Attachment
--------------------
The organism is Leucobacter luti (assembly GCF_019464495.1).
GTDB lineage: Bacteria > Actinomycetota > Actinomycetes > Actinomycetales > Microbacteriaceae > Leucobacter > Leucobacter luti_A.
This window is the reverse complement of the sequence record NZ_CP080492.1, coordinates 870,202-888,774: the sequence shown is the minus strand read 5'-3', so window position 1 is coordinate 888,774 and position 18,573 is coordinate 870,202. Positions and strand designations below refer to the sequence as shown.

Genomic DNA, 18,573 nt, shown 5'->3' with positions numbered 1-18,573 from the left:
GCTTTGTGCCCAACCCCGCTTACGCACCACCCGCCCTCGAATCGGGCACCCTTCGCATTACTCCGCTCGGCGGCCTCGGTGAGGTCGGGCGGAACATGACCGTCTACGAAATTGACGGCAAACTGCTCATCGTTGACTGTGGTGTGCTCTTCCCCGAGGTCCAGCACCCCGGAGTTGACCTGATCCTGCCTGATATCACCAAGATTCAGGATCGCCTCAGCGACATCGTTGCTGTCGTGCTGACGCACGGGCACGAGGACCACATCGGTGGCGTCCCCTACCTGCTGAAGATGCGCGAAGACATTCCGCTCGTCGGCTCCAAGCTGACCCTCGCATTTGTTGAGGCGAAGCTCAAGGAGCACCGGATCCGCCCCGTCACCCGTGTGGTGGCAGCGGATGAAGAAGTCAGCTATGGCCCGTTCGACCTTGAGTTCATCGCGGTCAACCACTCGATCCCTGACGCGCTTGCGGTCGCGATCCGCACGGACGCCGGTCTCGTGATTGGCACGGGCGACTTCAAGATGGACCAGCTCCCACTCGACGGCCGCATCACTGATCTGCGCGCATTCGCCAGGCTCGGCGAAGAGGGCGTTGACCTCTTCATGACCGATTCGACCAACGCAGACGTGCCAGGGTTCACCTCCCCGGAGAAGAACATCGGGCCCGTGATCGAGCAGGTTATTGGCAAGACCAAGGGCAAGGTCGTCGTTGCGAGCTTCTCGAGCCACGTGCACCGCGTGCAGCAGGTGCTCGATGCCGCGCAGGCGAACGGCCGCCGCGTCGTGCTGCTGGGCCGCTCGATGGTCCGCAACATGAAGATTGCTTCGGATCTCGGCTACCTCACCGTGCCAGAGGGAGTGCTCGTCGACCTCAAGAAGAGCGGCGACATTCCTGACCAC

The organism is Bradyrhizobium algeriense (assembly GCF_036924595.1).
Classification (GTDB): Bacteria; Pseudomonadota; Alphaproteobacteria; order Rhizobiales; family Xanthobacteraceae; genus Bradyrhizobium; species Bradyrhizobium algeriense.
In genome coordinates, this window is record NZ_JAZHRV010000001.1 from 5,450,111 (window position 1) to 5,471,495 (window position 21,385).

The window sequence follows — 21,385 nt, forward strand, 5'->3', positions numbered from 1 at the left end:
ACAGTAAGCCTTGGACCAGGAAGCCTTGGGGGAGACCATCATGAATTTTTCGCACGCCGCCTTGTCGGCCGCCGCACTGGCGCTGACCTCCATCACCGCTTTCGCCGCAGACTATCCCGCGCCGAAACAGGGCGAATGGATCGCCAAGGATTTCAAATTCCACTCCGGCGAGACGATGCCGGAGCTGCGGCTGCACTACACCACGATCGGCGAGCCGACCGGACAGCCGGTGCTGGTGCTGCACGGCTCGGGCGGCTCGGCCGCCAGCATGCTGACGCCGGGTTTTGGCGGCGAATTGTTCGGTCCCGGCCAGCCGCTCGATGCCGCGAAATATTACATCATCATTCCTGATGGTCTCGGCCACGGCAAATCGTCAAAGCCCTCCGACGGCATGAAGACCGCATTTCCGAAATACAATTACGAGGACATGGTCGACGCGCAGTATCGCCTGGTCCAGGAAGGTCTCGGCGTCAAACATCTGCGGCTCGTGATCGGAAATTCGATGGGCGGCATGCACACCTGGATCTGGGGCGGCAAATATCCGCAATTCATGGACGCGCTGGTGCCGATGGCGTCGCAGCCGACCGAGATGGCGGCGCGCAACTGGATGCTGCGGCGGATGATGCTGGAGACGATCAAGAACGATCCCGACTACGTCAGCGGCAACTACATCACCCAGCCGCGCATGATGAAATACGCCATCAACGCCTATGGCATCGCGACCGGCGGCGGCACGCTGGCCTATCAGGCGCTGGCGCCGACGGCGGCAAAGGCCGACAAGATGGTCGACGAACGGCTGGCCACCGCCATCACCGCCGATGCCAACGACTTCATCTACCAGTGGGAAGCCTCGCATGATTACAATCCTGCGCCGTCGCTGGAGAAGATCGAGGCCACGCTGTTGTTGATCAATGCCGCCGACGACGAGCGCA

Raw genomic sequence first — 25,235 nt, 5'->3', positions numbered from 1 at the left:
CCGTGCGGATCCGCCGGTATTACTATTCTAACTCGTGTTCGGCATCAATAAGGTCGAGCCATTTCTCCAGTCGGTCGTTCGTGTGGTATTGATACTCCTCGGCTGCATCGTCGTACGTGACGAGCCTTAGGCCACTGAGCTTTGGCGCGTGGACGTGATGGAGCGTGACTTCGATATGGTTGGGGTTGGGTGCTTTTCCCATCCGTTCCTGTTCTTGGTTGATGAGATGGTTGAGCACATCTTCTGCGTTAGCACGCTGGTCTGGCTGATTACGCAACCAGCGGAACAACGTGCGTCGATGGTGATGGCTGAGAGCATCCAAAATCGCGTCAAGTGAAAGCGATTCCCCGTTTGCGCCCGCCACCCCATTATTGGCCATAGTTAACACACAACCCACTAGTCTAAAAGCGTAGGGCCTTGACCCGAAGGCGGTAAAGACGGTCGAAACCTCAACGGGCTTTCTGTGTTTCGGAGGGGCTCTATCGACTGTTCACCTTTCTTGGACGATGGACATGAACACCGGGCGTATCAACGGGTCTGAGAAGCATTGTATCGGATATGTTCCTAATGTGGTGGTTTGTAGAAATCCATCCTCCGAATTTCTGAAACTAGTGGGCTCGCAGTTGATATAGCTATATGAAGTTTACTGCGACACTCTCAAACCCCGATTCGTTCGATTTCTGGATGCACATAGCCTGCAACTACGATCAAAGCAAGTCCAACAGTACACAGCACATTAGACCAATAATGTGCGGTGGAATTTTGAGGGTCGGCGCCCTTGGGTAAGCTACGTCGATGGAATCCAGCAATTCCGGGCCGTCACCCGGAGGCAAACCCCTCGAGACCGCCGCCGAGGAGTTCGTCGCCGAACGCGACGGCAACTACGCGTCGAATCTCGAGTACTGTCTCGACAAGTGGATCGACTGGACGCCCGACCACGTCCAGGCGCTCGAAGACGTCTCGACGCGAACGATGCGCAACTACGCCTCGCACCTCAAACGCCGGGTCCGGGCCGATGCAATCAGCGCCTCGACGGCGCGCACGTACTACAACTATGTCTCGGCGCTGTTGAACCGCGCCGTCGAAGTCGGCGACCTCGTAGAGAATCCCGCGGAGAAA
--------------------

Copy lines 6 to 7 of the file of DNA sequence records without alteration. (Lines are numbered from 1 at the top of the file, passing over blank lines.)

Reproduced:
The organism is Bradyrhizobium algeriense (assembly GCF_036924595.1).
Classification (GTDB): Bacteria; Pseudomonadota; Alphaproteobacteria; order Rhizobiales; family Xanthobacteraceae; genus Bradyrhizobium; species Bradyrhizobium algeriense.